James Slipper

  • 30 Age
  • 117kg Weight
  • 186cm Height

Biography

Born, raised and schooled on Queensland’s Gold Coast, James Slipper has developed into one of the elite prop forwards in Australian Rugby. He captained The Southport School to the 2007 GPS title although he was far from the only star in a team that included fellow future Wallabies Ben Tapuai, Rob Simmons, Luke Morahan and Jono Lance. Slipper subsequently won selection for Australian Schools and in 2009 he was voted Australia’s player of the U21 World Championship. As a consequence Slipper was fast tracked into the wider Queensland Reds squad by coach Ewen McKenzie for the 2010 season and debuted in the narrow opening round loss to New South Wales.

A mere four months later he endured a baptism of fire - the Australian scrum had already conceded one penalty try - when he played his maiden Test against England in Perth. Over the next six years Slipper established himself as a permanent fixture in the Wallaby squad. Along the way he won the Reds’ Pilecki Medal for Player’s Player of the year in both 2013 and 2014. In 2015 Slipper was honoured with the captaincy when he led the Wallabies against the U.S.A in Chicago. A combination of injury and personal issues disrupted his 2017 and 2018 seasons however a move south to the Brumbies in 2019 has revitalised Slipper’s career to the point that he stands on the cusp of winning selection to his third Rugby World Cup.

Highlights

2007

Represented Australian Schools against England U18s, Samoan Schools and New Zealand Schools.

2009

Selected in the Australian U20s squad for the second-annual IRB Junior World Championship tournament in Japan. Voted the Australian U20 Player of the Year following his performances at the tournament.

2010

Slipper progressed from QAS Academy squad member and Super Rugby debutant to play all but one of the Wallabies’ Tests. He won his first Test cap in difficult circumstances, off the bench when Australia’s scrum was hammered, in the 1st Test, 27-17 win over England in Perth. Slipper was then capped in the remaining 13 internationals and earned a first starting cap at loose head prop in the 32-14 victory against Italy in Firenze.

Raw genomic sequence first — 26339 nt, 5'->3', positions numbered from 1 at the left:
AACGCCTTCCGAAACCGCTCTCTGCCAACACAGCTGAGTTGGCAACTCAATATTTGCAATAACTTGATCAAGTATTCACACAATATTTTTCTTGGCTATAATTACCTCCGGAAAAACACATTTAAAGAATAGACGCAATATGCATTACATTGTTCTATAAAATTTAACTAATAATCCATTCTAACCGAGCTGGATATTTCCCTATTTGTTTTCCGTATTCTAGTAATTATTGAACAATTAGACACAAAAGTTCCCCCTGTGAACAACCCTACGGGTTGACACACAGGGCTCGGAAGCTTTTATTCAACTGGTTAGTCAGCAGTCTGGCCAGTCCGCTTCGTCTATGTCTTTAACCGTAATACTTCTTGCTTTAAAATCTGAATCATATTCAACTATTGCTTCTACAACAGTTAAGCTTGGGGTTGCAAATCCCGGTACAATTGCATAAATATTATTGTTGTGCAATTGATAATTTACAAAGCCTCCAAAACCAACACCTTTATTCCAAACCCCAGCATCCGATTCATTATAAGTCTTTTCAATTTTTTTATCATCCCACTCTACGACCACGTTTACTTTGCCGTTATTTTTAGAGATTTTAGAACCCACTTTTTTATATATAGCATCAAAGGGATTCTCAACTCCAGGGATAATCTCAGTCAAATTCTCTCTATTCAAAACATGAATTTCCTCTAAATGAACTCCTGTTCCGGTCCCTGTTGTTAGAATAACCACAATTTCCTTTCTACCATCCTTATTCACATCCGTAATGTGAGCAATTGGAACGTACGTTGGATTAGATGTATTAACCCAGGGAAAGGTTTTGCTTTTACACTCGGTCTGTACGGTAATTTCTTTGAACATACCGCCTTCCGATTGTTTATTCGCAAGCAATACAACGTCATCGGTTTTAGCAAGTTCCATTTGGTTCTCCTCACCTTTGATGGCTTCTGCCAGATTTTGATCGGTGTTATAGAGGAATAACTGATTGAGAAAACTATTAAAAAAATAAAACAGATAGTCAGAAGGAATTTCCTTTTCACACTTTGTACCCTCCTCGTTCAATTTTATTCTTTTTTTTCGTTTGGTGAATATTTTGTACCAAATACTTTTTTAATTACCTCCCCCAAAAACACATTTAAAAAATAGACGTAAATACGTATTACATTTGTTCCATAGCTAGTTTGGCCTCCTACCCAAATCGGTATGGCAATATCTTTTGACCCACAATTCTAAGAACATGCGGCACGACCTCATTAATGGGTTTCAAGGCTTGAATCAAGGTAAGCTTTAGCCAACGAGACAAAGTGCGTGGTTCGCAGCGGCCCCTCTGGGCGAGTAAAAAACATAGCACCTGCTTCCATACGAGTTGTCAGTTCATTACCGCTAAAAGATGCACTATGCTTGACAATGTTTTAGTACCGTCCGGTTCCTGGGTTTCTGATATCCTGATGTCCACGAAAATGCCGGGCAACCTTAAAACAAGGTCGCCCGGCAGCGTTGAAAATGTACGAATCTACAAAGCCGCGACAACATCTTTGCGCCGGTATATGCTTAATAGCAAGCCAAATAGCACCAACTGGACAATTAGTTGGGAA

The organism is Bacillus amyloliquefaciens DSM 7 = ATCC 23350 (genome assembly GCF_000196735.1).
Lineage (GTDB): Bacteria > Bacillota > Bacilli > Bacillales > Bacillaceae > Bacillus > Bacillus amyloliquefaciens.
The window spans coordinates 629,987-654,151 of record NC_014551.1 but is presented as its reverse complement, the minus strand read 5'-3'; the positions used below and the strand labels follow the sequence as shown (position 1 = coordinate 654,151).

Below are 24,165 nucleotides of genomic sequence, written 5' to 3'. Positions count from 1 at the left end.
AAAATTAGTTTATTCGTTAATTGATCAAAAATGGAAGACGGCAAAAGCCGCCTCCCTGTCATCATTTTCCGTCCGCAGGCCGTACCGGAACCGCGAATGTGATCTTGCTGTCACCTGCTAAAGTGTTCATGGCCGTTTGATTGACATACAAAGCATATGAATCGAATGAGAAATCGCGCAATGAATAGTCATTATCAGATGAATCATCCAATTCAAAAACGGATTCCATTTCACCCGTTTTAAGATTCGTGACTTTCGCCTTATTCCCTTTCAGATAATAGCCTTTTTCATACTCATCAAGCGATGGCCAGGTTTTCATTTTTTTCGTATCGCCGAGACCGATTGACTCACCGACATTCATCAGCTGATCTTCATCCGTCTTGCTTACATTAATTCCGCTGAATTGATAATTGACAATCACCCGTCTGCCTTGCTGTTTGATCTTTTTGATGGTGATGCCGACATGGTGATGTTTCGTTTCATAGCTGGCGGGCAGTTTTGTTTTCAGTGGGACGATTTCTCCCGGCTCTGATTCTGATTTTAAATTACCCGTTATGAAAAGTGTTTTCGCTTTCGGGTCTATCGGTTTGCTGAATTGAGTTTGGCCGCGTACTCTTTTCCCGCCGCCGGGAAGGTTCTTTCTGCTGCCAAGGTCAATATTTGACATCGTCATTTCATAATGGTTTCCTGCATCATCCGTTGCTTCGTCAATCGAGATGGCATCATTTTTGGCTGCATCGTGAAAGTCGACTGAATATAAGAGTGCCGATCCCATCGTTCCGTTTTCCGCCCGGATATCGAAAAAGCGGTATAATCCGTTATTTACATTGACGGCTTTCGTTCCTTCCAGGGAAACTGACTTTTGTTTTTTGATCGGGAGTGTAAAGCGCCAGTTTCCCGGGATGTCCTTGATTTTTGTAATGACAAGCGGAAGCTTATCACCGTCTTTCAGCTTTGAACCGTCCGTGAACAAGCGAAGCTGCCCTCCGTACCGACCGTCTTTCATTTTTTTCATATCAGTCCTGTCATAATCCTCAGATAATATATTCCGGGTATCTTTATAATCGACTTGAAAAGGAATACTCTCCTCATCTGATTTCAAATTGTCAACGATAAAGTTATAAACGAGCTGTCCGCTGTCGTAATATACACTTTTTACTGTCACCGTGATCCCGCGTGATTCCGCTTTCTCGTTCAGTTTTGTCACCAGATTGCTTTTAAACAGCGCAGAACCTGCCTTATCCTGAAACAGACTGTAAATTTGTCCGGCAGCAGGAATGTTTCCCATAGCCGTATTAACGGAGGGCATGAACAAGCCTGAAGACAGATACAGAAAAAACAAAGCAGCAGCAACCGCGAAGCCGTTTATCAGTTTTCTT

2011

Slipper recovered from an ankle injury suffered during the Super Rugby season to play in the final eight Tests of the year and win selection to his first Rugby World Cup where he was capped in all six Australian matches.

2012

Slipper played in 12 of the Wallabies’ 15 Tests and nine of those caps were won off the bench.

2013

Slipper was capped in all 15 Wallaby internationals, the last 12 of which all came as the starting loose head prop.

2014

In the opening Test of the season against France in Brisbane, Slipper became the fifth Australian prop to win 50 caps. He went on to play all 14 internationals wearing the No.1 jersey.

2015

Slipper featured in 11 of the 12 Wallaby Tests and became the 83rd Wallaby captain when he led the side to a 47-10 victory over the U.S.A. in Chicago. He was selected to his second Rugby World Cup and only missed the pool game against Uruguay. In the semi-final win over Argentina, Slipper became Australia’s most-capped Test prop of all-time when he won a 73rd cap to surpass both Ben Alexander and Benn Robinson.

2016

Slipper earned a further 12 Test caps, nine of which came as a replacement.

2017

Slipper’s season was cruelly cut short when he ruptured his Achilles for Queensland against the Lions in Johannesburg. As a consequence he missed the entire 2017 international season.